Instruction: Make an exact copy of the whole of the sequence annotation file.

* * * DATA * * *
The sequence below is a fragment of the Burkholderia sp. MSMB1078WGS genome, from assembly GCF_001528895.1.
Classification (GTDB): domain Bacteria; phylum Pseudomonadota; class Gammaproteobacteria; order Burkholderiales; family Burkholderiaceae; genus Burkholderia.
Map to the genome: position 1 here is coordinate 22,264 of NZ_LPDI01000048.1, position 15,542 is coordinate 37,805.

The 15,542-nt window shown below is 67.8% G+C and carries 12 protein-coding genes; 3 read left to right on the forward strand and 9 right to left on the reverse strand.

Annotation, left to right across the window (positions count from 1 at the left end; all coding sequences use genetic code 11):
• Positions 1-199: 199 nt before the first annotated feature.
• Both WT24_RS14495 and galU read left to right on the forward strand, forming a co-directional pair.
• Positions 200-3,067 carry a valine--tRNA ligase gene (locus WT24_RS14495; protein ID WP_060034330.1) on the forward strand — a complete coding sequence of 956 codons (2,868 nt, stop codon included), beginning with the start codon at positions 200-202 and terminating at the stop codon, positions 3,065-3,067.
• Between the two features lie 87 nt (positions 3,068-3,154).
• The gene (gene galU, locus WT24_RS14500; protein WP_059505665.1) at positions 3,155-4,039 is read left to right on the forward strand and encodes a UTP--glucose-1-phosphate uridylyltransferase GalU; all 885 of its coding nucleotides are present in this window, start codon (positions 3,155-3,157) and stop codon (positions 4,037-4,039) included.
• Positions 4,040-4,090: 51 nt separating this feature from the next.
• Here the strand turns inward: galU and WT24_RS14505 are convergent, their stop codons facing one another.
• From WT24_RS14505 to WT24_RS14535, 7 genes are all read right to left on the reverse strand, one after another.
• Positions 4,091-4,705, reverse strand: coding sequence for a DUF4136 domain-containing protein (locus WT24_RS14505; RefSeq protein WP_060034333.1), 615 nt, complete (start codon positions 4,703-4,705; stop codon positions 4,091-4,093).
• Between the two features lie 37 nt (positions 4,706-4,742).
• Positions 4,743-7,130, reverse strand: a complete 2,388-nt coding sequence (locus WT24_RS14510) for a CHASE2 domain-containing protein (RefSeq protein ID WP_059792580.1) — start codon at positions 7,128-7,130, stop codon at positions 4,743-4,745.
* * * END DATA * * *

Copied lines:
The sequence below is a fragment of the Burkholderia sp. MSMB1078WGS genome, from assembly GCF_001528895.1.
Classification (GTDB): domain Bacteria; phylum Pseudomonadota; class Gammaproteobacteria; order Burkholderiales; family Burkholderiaceae; genus Burkholderia.
Map to the genome: position 1 here is coordinate 22,264 of NZ_LPDI01000048.1, position 15,542 is coordinate 37,805.

The 15,542-nt window shown below is 67.8% G+C and carries 12 protein-coding genes; 3 read left to right on the forward strand and 9 right to left on the reverse strand.

Annotation, left to right across the window (positions count from 1 at the left end; all coding sequences use genetic code 11):
• Positions 1-199: 199 nt before the first annotated feature.
• Both WT24_RS14495 and galU read left to right on the forward strand, forming a co-directional pair.
• Positions 200-3,067 carry a valine--tRNA ligase gene (locus WT24_RS14495; protein ID WP_060034330.1) on the forward strand — a complete coding sequence of 956 codons (2,868 nt, stop codon included), beginning with the start codon at positions 200-202 and terminating at the stop codon, positions 3,065-3,067.
• Between the two features lie 87 nt (positions 3,068-3,154).
• The gene (gene galU, locus WT24_RS14500; protein WP_059505665.1) at positions 3,155-4,039 is read left to right on the forward strand and encodes a UTP--glucose-1-phosphate uridylyltransferase GalU; all 885 of its coding nucleotides are present in this window, start codon (positions 3,155-3,157) and stop codon (positions 4,037-4,039) included.
• Positions 4,040-4,090: 51 nt separating this feature from the next.
• Here the strand turns inward: galU and WT24_RS14505 are convergent, their stop codons facing one another.
• From WT24_RS14505 to WT24_RS14535, 7 genes are all read right to left on the reverse strand, one after another.
• Positions 4,091-4,705, reverse strand: coding sequence for a DUF4136 domain-containing protein (locus WT24_RS14505; RefSeq protein WP_060034333.1), 615 nt, complete (start codon positions 4,703-4,705; stop codon positions 4,091-4,093).
• Between the two features lie 37 nt (positions 4,706-4,742).
• Positions 4,743-7,130, reverse strand: a complete 2,388-nt coding sequence (locus WT24_RS14510) for a CHASE2 domain-containing protein (RefSeq protein ID WP_059792580.1) — start codon at positions 7,128-7,130, stop codon at positions 4,743-4,745.